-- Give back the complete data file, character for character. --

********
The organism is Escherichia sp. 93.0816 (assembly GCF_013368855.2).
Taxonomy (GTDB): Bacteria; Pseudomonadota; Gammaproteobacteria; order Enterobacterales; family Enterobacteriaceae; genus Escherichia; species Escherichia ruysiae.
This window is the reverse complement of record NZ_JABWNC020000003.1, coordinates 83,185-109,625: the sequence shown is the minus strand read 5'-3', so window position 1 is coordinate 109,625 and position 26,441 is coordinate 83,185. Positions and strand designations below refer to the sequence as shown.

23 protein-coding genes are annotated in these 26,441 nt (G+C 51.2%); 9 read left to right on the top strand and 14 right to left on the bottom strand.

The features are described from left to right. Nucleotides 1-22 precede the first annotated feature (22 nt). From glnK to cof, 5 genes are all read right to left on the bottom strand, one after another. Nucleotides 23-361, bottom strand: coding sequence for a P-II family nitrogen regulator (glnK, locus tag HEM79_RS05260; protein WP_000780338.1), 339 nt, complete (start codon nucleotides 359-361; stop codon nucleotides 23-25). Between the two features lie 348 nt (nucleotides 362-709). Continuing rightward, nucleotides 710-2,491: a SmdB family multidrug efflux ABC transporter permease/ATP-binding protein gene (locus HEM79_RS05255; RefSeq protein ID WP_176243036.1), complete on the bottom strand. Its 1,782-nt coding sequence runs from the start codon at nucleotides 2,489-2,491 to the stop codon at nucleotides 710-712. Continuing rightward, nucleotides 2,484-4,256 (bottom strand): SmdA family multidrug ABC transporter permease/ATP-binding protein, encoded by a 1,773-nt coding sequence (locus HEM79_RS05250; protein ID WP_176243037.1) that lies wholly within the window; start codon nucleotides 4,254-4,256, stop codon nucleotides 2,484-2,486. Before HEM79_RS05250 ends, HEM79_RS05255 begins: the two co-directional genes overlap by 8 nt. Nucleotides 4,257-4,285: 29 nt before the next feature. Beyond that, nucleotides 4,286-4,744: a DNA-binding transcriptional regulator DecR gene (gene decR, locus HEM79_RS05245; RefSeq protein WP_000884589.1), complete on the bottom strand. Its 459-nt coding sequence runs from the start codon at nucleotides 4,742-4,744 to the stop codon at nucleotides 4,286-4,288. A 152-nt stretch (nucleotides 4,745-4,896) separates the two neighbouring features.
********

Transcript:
The organism is Escherichia sp. 93.0816 (assembly GCF_013368855.2).
Taxonomy (GTDB): Bacteria; Pseudomonadota; Gammaproteobacteria; order Enterobacterales; family Enterobacteriaceae; genus Escherichia; species Escherichia ruysiae.
This window is the reverse complement of record NZ_JABWNC020000003.1, coordinates 83,185-109,625: the sequence shown is the minus strand read 5'-3', so window position 1 is coordinate 109,625 and position 26,441 is coordinate 83,185. Positions and strand designations below refer to the sequence as shown.

23 protein-coding genes are annotated in these 26,441 nt (G+C 51.2%); 9 read left to right on the top strand and 14 right to left on the bottom strand.

The features are described from left to right. Nucleotides 1-22 precede the first annotated feature (22 nt). From glnK to cof, 5 genes are all read right to left on the bottom strand, one after another. Nucleotides 23-361, bottom strand: coding sequence for a P-II family nitrogen regulator (glnK, locus tag HEM79_RS05260; protein WP_000780338.1), 339 nt, complete (start codon nucleotides 359-361; stop codon nucleotides 23-25). Between the two features lie 348 nt (nucleotides 362-709). Continuing rightward, nucleotides 710-2,491: a SmdB family multidrug efflux ABC transporter permease/ATP-binding protein gene (locus HEM79_RS05255; RefSeq protein ID WP_176243036.1), complete on the bottom strand. Its 1,782-nt coding sequence runs from the start codon at nucleotides 2,489-2,491 to the stop codon at nucleotides 710-712. Continuing rightward, nucleotides 2,484-4,256 (bottom strand): SmdA family multidrug ABC transporter permease/ATP-binding protein, encoded by a 1,773-nt coding sequence (locus HEM79_RS05250; protein ID WP_176243037.1) that lies wholly within the window; start codon nucleotides 4,254-4,256, stop codon nucleotides 2,484-2,486. Before HEM79_RS05250 ends, HEM79_RS05255 begins: the two co-directional genes overlap by 8 nt. Nucleotides 4,257-4,285: 29 nt before the next feature. Beyond that, nucleotides 4,286-4,744: a DNA-binding transcriptional regulator DecR gene (gene decR, locus HEM79_RS05245; RefSeq protein WP_000884589.1), complete on the bottom strand. Its 459-nt coding sequence runs from the start codon at nucleotides 4,742-4,744 to the stop codon at nucleotides 4,286-4,288. A 152-nt stretch (nucleotides 4,745-4,896) separates the two neighbouring features.